Searching for the Rules of Electrochemical Nitrogen Fixation

16 August 2023, Version 1
This content is a preprint and has not undergone peer review at the time of posting.


Li-mediated ammonia synthesis is – thus far – the only electrochemical method for decentralised ammonia production, an alternative to one of the largest thermal heterogeneous catalytic processes, for its unique selectivity on a solid electrode. However, it is burdened with intrinsic energy losses, operating at Li plating potential. In this work, we survey the periodic table to understand the fundamental features that make Li stand out. Through density functional theory calculations and experimentation on chemistries analogous to lithium (e.g. Na, Mg, Ca), we find that lithium is unique in several ways. It combines a stable nitride that readily decomposes to ammonia, with an ideal solid electrolyte interphase, balancing reagents at the reactive interface. We propose descriptors based on simulated formation and binding energies of key intermediates, and further on hard and soft acids and bases (HSAB principle) to generalize such features. The survey aims to help the community towards new electrochemical systems for nitrogen fixation.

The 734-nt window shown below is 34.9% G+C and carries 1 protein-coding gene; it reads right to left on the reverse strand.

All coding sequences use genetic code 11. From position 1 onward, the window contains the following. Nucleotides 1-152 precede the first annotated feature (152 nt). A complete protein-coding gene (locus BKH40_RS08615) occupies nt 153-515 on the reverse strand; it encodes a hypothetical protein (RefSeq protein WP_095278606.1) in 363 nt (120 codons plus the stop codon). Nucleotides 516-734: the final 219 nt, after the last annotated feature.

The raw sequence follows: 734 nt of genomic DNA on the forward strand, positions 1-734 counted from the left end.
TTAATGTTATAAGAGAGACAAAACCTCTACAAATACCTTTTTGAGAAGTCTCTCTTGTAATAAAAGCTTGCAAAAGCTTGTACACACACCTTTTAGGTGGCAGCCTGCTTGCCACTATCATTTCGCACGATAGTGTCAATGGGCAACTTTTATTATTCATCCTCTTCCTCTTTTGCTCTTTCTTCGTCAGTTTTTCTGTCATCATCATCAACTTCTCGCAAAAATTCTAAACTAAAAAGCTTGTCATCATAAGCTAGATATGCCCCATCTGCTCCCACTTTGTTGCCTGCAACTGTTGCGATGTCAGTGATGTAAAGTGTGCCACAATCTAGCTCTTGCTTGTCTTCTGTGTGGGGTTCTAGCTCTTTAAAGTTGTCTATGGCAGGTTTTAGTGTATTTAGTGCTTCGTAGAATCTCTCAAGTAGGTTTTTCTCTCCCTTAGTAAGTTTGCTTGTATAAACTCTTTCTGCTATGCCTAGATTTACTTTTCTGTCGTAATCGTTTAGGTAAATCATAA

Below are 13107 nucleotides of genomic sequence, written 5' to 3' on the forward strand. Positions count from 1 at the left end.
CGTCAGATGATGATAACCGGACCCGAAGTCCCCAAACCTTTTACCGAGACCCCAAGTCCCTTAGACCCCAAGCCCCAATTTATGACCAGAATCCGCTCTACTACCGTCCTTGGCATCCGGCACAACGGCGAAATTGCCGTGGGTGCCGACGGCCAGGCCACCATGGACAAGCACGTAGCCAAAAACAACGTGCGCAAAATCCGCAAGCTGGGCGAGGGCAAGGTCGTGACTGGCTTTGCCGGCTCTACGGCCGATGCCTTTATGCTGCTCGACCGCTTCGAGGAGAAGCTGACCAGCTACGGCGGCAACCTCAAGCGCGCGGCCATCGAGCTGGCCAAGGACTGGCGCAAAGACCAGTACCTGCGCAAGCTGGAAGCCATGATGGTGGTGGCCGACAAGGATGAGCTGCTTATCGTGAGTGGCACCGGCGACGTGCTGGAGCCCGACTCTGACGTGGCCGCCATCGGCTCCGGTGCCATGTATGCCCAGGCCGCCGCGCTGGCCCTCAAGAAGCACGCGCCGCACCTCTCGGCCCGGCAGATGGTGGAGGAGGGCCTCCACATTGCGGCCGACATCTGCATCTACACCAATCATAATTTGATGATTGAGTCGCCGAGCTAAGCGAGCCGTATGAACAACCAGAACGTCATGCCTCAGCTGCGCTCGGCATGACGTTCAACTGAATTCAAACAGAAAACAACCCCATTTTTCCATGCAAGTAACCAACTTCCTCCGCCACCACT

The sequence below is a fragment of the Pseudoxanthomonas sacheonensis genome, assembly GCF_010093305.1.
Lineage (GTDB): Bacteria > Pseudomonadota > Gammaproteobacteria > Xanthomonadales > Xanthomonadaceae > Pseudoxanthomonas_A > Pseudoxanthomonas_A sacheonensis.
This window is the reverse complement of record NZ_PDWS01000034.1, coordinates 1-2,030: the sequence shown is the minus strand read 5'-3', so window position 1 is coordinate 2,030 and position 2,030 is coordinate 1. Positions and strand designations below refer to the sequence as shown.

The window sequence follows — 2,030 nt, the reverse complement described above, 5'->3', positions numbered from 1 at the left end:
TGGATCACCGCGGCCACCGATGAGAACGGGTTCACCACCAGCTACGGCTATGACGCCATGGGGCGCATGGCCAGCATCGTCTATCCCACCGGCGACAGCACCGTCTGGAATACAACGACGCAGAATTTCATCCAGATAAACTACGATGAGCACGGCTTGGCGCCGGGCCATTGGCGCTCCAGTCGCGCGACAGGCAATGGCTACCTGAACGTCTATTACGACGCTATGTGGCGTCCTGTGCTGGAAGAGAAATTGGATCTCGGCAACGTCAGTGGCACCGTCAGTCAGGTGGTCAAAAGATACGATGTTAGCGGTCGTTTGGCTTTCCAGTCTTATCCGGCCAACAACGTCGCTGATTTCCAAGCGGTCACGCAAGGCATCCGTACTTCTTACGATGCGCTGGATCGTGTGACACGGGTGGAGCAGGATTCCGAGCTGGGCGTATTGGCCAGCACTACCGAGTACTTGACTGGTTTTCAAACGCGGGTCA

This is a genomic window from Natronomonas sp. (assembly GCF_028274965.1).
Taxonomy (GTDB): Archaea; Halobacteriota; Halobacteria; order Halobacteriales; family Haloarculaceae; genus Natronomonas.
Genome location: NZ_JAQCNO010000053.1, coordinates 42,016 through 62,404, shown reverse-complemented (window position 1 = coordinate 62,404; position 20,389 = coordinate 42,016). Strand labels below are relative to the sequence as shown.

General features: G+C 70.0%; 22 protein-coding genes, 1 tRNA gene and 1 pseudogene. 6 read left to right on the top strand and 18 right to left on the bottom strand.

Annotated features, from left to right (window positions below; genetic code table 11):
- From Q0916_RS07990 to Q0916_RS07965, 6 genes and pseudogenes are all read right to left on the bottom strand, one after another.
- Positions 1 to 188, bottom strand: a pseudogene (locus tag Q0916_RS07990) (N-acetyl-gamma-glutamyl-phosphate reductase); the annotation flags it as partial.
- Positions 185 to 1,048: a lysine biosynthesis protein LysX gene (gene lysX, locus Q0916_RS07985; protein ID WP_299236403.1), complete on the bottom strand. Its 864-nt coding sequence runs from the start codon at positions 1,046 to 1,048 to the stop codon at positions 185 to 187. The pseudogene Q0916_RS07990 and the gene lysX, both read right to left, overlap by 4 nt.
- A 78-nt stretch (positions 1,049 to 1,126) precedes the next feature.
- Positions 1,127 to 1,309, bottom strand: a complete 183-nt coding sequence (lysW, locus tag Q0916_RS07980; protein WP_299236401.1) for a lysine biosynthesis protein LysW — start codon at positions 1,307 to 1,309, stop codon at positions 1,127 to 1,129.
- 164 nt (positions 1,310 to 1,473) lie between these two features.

Nitrogen Fixation
Nitrogen Reduction
Ammonia Synthesis
Solid-electrolyte Interphase
HSAB principle

Supplementary materials

Supplementary Information
The following files are available free of charge. Materials; experimental methods (electrochemistry, quantification, isotope labeled studies setup, results of the electrolytic screening of Li, Na, Ca and Mg electrolytes, ToF-SIMS characterisation of Mg electrodes, electrochemistry – mass spectrometry study of Mg and Li electrolytes) and respective accompanying figures; Tabled results of the DFT calculations, with literature data on standard reduction potentials, minerals global production and HSAB acidity scale. (PDF) DFT calculation scripts (, GitHub repository)

Supplementary weblinks


Comments are not moderated before they are posted, but they can be removed by the site moderators if they are found to be in contravention of our Commenting Policy [opens in a new tab] - please read this policy before you post. Comments should be used for scholarly discussion of the content in question. You can find more information about how to use the commenting feature here [opens in a new tab] .
This site is protected by reCAPTCHA and the Google Privacy Policy [opens in a new tab] and Terms of Service [opens in a new tab] apply.